VIDEO: Your Master Welder Can Program This Robot

Working in tandem with a positioner, this robot welds aluminum like a pro.

Welding sheet metal is a very common application in traditional automated production. In the automotive industry, the spot welding of sheet steel dates back more than 60 years. But what about aluminum? Lightweighting is essential in automotive processes, especially for heavy trucks. In this video, watch an automotive welding cell working on a heavy truck application; specifically, an aluminum tailgate for a dump truck.

Josh Leath, product manager of welding at Yaskawa, gave us the details on this impressive robotics application.

Armorlite Trailers, the customer associated with the demo featured in this video, was interested in aluminum because of their need for lightweighting. Aluminum has strength and the light weight Armorlite required, but this material is notoriously hard to weld with automation to the same specification as hand-operated TIG welding.

In this demonstration, a Yaskawa 3120 arc welding robot is installed with a Fronius power supply. This is one of the best power supply options for aluminum on the market today because it is capable of “TIG-like cosmetics,” according to Leath. “It’s something we will continue to experiment with. The aesthetics and strength continue to get better.”

Readers not familiar with automated welding may be wondering: if the robot can easily access any angle and path within its reach, why use a positioner? The reason is to make as many welds as possible in a horizontal position, which will help produce a better-quality weld.

The workpiece is mounted on a scalable positioner, capable of adjustment from 2 to 5 meters. A cell like this can incorporate a single robot, or two robots working in tandem. The positioner can also be configured as a two-sided system, with an operator loading parts on one side as the parts are welded on the other side, reducing cycle time.

Three meters, as shown with the 3120 robots, is the longest reach available. This is the largest of the potential cells within Yaskawa’s standard line. The Yaskawa 1440 robot has a meter and a half reach. Therefore, two 1440 robots side by side could increase cycle time by welding simultaneously. However, this cycle time gain must be evaluated against the additional cost of that second robot.

The robot arm is calibrated to work together with the positioner. The controllers are capable of ‘talking’ to all these axes at the same time, so the robot can maintain an accurate place on the part while positioner rotates the part to hit all the different angles.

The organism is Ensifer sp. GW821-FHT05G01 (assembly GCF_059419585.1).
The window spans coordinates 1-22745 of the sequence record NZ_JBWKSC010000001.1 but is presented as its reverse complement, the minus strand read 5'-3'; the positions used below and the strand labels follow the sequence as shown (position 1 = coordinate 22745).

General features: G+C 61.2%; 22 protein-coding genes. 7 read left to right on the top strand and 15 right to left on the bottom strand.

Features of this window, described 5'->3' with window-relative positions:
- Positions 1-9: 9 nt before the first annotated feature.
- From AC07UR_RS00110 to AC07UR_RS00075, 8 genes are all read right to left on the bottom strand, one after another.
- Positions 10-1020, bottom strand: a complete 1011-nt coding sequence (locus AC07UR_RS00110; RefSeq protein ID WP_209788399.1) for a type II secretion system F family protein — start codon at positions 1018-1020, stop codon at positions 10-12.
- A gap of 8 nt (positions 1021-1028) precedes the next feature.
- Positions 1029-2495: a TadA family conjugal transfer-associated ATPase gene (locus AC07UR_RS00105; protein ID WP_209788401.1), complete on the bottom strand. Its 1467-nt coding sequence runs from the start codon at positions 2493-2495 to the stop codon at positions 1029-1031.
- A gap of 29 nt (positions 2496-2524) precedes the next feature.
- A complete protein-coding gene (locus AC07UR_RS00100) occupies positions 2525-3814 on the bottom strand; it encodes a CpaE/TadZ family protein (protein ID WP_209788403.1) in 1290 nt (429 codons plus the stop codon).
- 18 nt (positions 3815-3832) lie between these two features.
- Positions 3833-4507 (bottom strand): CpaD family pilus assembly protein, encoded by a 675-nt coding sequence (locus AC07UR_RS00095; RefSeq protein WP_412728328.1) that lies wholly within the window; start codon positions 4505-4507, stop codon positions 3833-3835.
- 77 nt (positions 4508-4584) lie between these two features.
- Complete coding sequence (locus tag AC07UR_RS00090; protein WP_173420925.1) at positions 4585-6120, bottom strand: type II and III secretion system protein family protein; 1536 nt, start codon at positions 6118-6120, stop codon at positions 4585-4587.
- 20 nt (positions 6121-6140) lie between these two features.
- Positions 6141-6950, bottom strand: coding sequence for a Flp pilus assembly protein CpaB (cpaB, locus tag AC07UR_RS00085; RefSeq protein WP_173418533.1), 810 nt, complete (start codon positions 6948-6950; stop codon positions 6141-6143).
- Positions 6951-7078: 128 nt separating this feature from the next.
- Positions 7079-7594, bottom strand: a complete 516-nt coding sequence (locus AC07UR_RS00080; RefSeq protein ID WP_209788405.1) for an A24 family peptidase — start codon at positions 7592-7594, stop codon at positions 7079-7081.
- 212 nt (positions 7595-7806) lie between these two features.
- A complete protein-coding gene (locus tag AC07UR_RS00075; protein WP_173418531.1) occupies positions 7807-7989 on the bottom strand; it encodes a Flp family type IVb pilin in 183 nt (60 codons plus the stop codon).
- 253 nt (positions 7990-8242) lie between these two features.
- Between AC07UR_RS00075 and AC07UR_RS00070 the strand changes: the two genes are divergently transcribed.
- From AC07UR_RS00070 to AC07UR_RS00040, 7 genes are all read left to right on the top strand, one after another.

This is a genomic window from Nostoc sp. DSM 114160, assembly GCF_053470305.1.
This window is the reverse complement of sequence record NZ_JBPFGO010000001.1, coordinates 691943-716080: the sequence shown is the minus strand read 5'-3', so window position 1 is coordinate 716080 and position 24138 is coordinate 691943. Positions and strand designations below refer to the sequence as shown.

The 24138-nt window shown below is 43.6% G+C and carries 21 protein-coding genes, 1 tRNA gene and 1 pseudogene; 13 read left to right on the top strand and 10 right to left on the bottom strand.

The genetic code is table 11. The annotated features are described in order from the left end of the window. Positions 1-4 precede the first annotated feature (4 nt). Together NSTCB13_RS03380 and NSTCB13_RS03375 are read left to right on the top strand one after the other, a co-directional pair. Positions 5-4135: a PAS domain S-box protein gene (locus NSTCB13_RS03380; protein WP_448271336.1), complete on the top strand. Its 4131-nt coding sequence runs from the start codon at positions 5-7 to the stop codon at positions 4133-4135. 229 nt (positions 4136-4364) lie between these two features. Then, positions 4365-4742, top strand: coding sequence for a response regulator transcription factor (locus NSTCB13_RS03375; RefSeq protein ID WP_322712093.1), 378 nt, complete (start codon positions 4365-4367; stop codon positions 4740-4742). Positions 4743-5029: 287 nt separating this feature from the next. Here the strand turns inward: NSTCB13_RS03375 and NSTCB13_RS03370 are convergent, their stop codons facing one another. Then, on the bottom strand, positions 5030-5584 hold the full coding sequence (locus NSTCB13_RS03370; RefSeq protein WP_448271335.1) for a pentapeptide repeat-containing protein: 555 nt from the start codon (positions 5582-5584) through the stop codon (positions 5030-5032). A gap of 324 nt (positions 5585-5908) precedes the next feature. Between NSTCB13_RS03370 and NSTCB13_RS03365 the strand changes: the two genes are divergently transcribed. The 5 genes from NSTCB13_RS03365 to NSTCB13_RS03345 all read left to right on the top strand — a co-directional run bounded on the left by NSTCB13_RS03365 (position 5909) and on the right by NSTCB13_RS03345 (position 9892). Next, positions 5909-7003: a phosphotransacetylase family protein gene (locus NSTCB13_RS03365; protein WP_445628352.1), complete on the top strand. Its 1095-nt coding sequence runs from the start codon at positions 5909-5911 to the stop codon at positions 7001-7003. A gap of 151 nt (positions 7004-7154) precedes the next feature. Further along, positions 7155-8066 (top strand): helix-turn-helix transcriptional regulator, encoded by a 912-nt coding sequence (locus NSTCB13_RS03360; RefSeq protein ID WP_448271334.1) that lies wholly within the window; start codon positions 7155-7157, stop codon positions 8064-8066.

Pre-engineered or Custom Designed?

Customers interested in a cell like this, whether from Yaskawa or any other robot maker, should carefully consider the choice between custom-integrated and pre-engineered cells. Pre-engineered cells can typically provide a better ROI, thanks to their faster speed of deployment and because the engineering has all taken place before the end purchase. Pre-engineered cells are tried and tested, and purchasing one allows the customer to sidestep the integration and design headaches of a custom solution. However, not all applications match neatly with the pre-engineered options available. Most robotics companies have engineers on staff that will work with customers to determine the best solution on a case-by-case basis.

The cell on display in this video is one of Yaskawa’s standard, pre-engineered configurations. According to Josh Leath, if the customer’s needs require more scalability, size or workpieces over 1000 kilograms, Yaskawa can design that for the customer in-house.

“We also work with a large network of integrators to deliver standard and highly modified and custom cells,” Said Leath. “For one customer, we used a combination of three robots on tracks welding in four different cells which converge into one ‘monster cell,’ if you will. The cell does four processes simultaneously, all while welding large truck bed.”

Lastly, one of the most important things to consider when building new automation into your welding process is the programming. Some robots can be programmed by dedicated robot programmers, who can achieve a high level of efficiency in motion paths and optimization. Other robots, such as Yaskawa units, are designed to be intuitively programmed by non-expert staff.

This means that your highly-skilled welders may be able to transfer some of their expertise onto the robot, achieving an even better final product. Whatever your situation, automation brings many important trade-offs to consider.

For more on pre-engineered welding cells, check out VIDEO: Pre-Engineered Cells Simplify Turnkey Automation.

Written by

James Anderton

Jim Anderton is the Director of Content for Mr. Anderton was formerly editor of Canadian Metalworking Magazine and has contributed to a wide range of print and on-line publications, including Design Engineering, Canadian Plastics, Service Station and Garage Management, Autovision, and the National Post. He also brings prior industry experience in quality and part design for a Tier One automotive supplier.